Colombia is one of the most diverse and complex coffee-producing nations in the world. The culture of coffee-producing has spread to all corners of the nation, and the result is countless communities tucked into mountainsides and valleys that produce excellent specialty coffee. The relative remoteness of these communities hinders producers from accessing markets where specialty coffee is traded. Instead of being paid for the quality of their work, producers are instead forced to sell their crop to local buyers and paid based on commodity prices that fluctuate and do not reflect the costs of production. The continuous low prices paid to producers just do not cover the costs of living and have driven many in Colombia to look toward other means of financial security.
Some producers move to the cities, while others remain in their villages and cultivate a potentially more lucrative crop: coca. This coca is then used to produce cocaine which is smuggled and trafficked through Latin America and into the United States and abroad. The cultivation of coca may satisfy the immediate need for cash, but it often leads to dealing with less-than-reliable sources. More often than not, armed rebel groups facilitate the transaction of illicit goods. Without any law enforcement, producers are often taken advantage of in this system as well.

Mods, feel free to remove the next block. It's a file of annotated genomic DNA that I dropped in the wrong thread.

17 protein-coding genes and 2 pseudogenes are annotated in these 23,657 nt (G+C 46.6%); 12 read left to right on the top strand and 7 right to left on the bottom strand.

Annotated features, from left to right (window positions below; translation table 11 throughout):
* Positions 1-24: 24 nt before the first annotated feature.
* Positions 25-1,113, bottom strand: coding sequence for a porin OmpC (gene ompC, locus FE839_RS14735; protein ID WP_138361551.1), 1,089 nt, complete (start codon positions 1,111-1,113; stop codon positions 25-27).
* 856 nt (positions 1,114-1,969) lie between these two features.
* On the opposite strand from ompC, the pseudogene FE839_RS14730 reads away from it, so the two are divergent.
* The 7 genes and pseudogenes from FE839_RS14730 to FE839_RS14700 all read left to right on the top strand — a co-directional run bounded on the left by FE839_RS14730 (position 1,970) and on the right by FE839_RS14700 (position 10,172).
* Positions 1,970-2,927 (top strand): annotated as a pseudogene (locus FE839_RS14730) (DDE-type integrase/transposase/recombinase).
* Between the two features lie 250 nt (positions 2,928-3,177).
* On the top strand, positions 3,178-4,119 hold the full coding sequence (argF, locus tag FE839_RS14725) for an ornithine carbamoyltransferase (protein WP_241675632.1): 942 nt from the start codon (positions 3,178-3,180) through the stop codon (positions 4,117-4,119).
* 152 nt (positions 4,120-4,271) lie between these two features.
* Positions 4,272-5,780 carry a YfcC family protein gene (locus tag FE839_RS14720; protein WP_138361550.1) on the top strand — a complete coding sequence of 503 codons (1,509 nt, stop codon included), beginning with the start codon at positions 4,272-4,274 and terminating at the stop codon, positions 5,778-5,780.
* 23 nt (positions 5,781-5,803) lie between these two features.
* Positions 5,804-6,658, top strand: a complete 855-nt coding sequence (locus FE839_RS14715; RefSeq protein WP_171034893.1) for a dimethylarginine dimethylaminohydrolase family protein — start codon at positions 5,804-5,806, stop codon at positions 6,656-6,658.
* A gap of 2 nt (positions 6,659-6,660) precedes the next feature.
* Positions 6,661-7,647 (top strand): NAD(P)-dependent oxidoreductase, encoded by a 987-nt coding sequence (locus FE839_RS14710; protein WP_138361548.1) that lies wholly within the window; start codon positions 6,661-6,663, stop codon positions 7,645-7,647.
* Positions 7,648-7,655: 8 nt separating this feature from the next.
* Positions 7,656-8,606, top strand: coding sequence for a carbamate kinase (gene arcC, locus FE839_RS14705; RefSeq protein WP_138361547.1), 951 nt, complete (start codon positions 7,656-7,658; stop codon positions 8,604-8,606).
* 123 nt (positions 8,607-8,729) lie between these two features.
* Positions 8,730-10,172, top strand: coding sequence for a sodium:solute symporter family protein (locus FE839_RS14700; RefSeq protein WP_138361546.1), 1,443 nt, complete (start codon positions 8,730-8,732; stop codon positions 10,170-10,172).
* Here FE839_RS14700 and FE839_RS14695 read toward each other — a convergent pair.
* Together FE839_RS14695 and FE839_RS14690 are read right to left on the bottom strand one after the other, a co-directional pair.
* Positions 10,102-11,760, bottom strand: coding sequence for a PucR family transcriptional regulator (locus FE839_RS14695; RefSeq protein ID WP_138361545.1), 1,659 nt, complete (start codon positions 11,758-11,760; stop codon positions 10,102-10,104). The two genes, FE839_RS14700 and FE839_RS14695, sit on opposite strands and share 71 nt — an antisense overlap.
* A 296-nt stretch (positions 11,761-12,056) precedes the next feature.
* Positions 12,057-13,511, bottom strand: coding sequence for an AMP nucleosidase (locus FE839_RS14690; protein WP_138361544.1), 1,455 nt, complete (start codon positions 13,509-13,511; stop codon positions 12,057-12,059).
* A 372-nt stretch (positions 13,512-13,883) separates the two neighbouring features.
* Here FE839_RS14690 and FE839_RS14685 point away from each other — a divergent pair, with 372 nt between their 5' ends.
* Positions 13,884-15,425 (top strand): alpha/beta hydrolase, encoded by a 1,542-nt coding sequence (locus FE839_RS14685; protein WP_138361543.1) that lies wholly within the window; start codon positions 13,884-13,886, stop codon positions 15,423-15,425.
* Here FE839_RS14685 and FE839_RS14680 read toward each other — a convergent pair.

At Utopian, we’ve committed ourselves to the work of helping provide true premium prices to producers in order to dissuade them from transitioning to illicit crops. Carlos Burbano and Angela Patina Findlay began Toldopamba coffee in Narino with the goal of working with local coffee producers to improve the quality of their coffee, institute sustainable agricultural practices, and seek markets for producers to receive premium payments from the specialty market. This particular lot comes from the Aponte area of Tablon de Gomez and it was sourced from three producers: Pedro Janamejoy, Hideon Munoz, and Alier Agreda. All of these men cultivate the Caturra variety, which was once the “benchmark” coffee variety in South and Latin America, known for its quality in the cup. Today, it is much harder to find Caturra, but for those who still grow it, the cups produced are wonderfully sweet and chocolatey with soft flavors of berries and citrus in the finish. We are happy to partner with Toldopamba and source coffees from producers who genuinely want to create amazing coffees. Without partnerships like this, coffee producers may be driven to produce coca or other illicit crops. We believe coffee cultivation can and should be sustainable for those truly invested in producing excellent crops.